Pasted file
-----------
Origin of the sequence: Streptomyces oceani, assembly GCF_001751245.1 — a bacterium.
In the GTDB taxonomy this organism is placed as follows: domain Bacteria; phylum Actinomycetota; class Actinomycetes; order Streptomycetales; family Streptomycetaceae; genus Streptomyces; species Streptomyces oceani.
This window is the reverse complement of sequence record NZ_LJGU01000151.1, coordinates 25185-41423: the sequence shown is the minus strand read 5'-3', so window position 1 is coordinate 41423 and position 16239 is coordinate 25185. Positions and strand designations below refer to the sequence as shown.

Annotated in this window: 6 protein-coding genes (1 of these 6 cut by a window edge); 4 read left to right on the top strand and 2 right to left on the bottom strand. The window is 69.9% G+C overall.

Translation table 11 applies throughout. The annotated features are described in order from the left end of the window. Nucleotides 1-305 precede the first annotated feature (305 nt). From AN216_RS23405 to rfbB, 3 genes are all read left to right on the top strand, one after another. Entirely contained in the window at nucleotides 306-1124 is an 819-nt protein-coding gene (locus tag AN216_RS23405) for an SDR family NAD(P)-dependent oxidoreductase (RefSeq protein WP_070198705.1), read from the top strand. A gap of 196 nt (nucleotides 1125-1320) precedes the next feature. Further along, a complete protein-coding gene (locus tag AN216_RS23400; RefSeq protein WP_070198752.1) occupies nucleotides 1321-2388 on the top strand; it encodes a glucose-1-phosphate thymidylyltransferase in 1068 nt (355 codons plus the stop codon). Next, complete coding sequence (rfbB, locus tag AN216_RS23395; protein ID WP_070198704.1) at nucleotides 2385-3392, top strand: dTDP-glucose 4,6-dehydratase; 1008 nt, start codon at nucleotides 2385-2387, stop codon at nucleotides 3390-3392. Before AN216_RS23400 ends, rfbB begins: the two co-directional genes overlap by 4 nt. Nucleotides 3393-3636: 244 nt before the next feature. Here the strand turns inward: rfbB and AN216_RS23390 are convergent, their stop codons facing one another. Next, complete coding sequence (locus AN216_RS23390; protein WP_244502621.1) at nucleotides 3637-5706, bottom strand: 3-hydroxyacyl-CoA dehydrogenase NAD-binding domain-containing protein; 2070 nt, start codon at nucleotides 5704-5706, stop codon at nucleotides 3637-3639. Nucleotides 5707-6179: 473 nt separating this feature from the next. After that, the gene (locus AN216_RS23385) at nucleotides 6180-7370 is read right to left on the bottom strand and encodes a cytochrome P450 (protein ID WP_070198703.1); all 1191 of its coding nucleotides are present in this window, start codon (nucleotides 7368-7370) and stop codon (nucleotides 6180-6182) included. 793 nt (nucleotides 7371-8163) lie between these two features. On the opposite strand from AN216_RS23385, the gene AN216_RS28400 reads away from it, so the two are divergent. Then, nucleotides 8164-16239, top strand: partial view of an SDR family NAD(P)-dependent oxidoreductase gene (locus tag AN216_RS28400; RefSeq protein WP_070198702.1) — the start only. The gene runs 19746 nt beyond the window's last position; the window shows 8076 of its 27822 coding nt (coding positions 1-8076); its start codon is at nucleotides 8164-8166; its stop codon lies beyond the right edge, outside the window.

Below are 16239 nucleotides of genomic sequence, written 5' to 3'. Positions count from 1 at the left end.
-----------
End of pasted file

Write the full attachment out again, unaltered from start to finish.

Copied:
Origin of the sequence: Streptomyces oceani, assembly GCF_001751245.1 — a bacterium.
In the GTDB taxonomy this organism is placed as follows: domain Bacteria; phylum Actinomycetota; class Actinomycetes; order Streptomycetales; family Streptomycetaceae; genus Streptomyces; species Streptomyces oceani.
This window is the reverse complement of sequence record NZ_LJGU01000151.1, coordinates 25185-41423: the sequence shown is the minus strand read 5'-3', so window position 1 is coordinate 41423 and position 16239 is coordinate 25185. Positions and strand designations below refer to the sequence as shown.

Annotated in this window: 6 protein-coding genes (1 of these 6 cut by a window edge); 4 read left to right on the top strand and 2 right to left on the bottom strand. The window is 69.9% G+C overall.

Translation table 11 applies throughout. The annotated features are described in order from the left end of the window. Nucleotides 1-305 precede the first annotated feature (305 nt). From AN216_RS23405 to rfbB, 3 genes are all read left to right on the top strand, one after another. Entirely contained in the window at nucleotides 306-1124 is an 819-nt protein-coding gene (locus tag AN216_RS23405) for an SDR family NAD(P)-dependent oxidoreductase (RefSeq protein WP_070198705.1), read from the top strand. A gap of 196 nt (nucleotides 1125-1320) precedes the next feature. Further along, a complete protein-coding gene (locus tag AN216_RS23400; RefSeq protein WP_070198752.1) occupies nucleotides 1321-2388 on the top strand; it encodes a glucose-1-phosphate thymidylyltransferase in 1068 nt (355 codons plus the stop codon). Next, complete coding sequence (rfbB, locus tag AN216_RS23395; protein ID WP_070198704.1) at nucleotides 2385-3392, top strand: dTDP-glucose 4,6-dehydratase; 1008 nt, start codon at nucleotides 2385-2387, stop codon at nucleotides 3390-3392. Before AN216_RS23400 ends, rfbB begins: the two co-directional genes overlap by 4 nt. Nucleotides 3393-3636: 244 nt before the next feature. Here the strand turns inward: rfbB and AN216_RS23390 are convergent, their stop codons facing one another. Next, complete coding sequence (locus AN216_RS23390; protein WP_244502621.1) at nucleotides 3637-5706, bottom strand: 3-hydroxyacyl-CoA dehydrogenase NAD-binding domain-containing protein; 2070 nt, start codon at nucleotides 5704-5706, stop codon at nucleotides 3637-3639. Nucleotides 5707-6179: 473 nt separating this feature from the next. After that, the gene (locus AN216_RS23385) at nucleotides 6180-7370 is read right to left on the bottom strand and encodes a cytochrome P450 (protein ID WP_070198703.1); all 1191 of its coding nucleotides are present in this window, start codon (nucleotides 7368-7370) and stop codon (nucleotides 6180-6182) included. 793 nt (nucleotides 7371-8163) lie between these two features. On the opposite strand from AN216_RS23385, the gene AN216_RS28400 reads away from it, so the two are divergent. Then, nucleotides 8164-16239, top strand: partial view of an SDR family NAD(P)-dependent oxidoreductase gene (locus tag AN216_RS28400; RefSeq protein WP_070198702.1) — the start only. The gene runs 19746 nt beyond the window's last position; the window shows 8076 of its 27822 coding nt (coding positions 1-8076); its start codon is at nucleotides 8164-8166; its stop codon lies beyond the right edge, outside the window.

Below are 16239 nucleotides of genomic sequence, written 5' to 3'. Positions count from 1 at the left end.